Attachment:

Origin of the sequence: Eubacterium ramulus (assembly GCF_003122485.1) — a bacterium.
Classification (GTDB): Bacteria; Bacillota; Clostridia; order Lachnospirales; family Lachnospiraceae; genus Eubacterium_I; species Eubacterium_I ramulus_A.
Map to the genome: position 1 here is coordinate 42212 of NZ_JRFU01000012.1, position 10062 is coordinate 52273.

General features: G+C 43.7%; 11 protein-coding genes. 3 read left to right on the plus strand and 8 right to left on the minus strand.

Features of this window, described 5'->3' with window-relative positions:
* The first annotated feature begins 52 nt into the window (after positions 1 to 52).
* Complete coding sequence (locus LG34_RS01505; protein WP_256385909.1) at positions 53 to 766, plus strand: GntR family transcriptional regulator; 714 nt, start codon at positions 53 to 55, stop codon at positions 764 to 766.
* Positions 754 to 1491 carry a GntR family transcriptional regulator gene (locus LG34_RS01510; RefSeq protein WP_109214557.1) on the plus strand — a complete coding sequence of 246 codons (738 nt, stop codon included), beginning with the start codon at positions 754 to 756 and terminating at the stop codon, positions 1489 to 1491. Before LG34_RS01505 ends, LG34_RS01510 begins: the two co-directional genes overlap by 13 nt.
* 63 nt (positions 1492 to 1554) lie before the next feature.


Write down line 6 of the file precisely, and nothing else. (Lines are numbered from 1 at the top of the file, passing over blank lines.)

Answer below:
* The first annotated feature begins 52 nt into the window (after positions 1 to 52).